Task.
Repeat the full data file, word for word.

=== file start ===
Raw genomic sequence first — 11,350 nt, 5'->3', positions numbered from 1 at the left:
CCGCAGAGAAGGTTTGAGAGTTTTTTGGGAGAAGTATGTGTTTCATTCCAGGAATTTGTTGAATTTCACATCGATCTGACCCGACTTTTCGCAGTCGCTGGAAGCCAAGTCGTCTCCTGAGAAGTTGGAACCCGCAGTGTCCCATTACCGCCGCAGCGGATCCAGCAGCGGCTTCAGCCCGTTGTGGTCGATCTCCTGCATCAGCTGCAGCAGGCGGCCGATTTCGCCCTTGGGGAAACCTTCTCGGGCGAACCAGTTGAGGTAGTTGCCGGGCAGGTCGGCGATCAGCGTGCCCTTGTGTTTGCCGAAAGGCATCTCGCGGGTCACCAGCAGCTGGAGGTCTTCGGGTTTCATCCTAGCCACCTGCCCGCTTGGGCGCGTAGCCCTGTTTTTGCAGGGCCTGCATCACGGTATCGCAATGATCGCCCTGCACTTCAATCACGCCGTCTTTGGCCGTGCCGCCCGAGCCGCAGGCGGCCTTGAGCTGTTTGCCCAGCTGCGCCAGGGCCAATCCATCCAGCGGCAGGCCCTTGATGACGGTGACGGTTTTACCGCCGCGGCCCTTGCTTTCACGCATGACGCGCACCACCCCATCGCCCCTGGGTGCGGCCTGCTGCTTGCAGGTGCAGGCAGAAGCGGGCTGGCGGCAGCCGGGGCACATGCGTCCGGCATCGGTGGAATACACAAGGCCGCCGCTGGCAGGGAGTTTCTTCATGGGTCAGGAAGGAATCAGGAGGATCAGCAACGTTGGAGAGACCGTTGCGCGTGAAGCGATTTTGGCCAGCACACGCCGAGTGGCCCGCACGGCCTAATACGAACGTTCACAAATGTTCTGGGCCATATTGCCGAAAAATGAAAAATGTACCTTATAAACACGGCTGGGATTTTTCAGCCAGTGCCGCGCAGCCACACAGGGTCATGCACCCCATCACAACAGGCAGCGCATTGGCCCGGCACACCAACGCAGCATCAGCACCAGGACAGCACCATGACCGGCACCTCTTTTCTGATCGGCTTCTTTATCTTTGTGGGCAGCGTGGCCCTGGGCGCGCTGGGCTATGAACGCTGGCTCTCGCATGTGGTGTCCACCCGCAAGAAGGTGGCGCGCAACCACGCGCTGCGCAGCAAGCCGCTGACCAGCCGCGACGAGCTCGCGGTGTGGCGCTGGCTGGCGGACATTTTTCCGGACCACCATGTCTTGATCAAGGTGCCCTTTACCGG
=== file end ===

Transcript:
Raw genomic sequence first — 11,350 nt, 5'->3', positions numbered from 1 at the left:
CCGCAGAGAAGGTTTGAGAGTTTTTTGGGAGAAGTATGTGTTTCATTCCAGGAATTTGTTGAATTTCACATCGATCTGACCCGACTTTTCGCAGTCGCTGGAAGCCAAGTCGTCTCCTGAGAAGTTGGAACCCGCAGTGTCCCATTACCGCCGCAGCGGATCCAGCAGCGGCTTCAGCCCGTTGTGGTCGATCTCCTGCATCAGCTGCAGCAGGCGGCCGATTTCGCCCTTGGGGAAACCTTCTCGGGCGAACCAGTTGAGGTAGTTGCCGGGCAGGTCGGCGATCAGCGTGCCCTTGTGTTTGCCGAAAGGCATCTCGCGGGTCACCAGCAGCTGGAGGTCTTCGGGTTTCATCCTAGCCACCTGCCCGCTTGGGCGCGTAGCCCTGTTTTTGCAGGGCCTGCATCACGGTATCGCAATGATCGCCCTGCACTTCAATCACGCCGTCTTTGGCCGTGCCGCCCGAGCCGCAGGCGGCCTTGAGCTGTTTGCCCAGCTGCGCCAGGGCCAATCCATCCAGCGGCAGGCCCTTGATGACGGTGACGGTTTTACCGCCGCGGCCCTTGCTTTCACGCATGACGCGCACCACCCCATCGCCCCTGGGTGCGGCCTGCTGCTTGCAGGTGCAGGCAGAAGCGGGCTGGCGGCAGCCGGGGCACATGCGTCCGGCATCGGTGGAATACACAAGGCCGCCGCTGGCAGGGAGTTTCTTCATGGGTCAGGAAGGAATCAGGAGGATCAGCAACGTTGGAGAGACCGTTGCGCGTGAAGCGATTTTGGCCAGCACACGCCGAGTGGCCCGCACGGCCTAATACGAACGTTCACAAATGTTCTGGGCCATATTGCCGAAAAATGAAAAATGTACCTTATAAACACGGCTGGGATTTTTCAGCCAGTGCCGCGCAGCCACACAGGGTCATGCACCCCATCACAACAGGCAGCGCATTGGCCCGGCACACCAACGCAGCATCAGCACCAGGACAGCACCATGACCGGCACCTCTTTTCTGATCGGCTTCTTTATCTTTGTGGGCAGCGTGGCCCTGGGCGCGCTGGGCTATGAACGCTGGCTCTCGCATGTGGTGTCCACCCGCAAGAAGGTGGCGCGCAACCACGCGCTGCGCAGCAAGCCGCTGACCAGCCGCGACGAGCTCGCGGTGTGGCGCTGGCTGGCGGACATTTTTCCGGACCACCATGTCTTGATCAAGGTGCCCTTTACCGG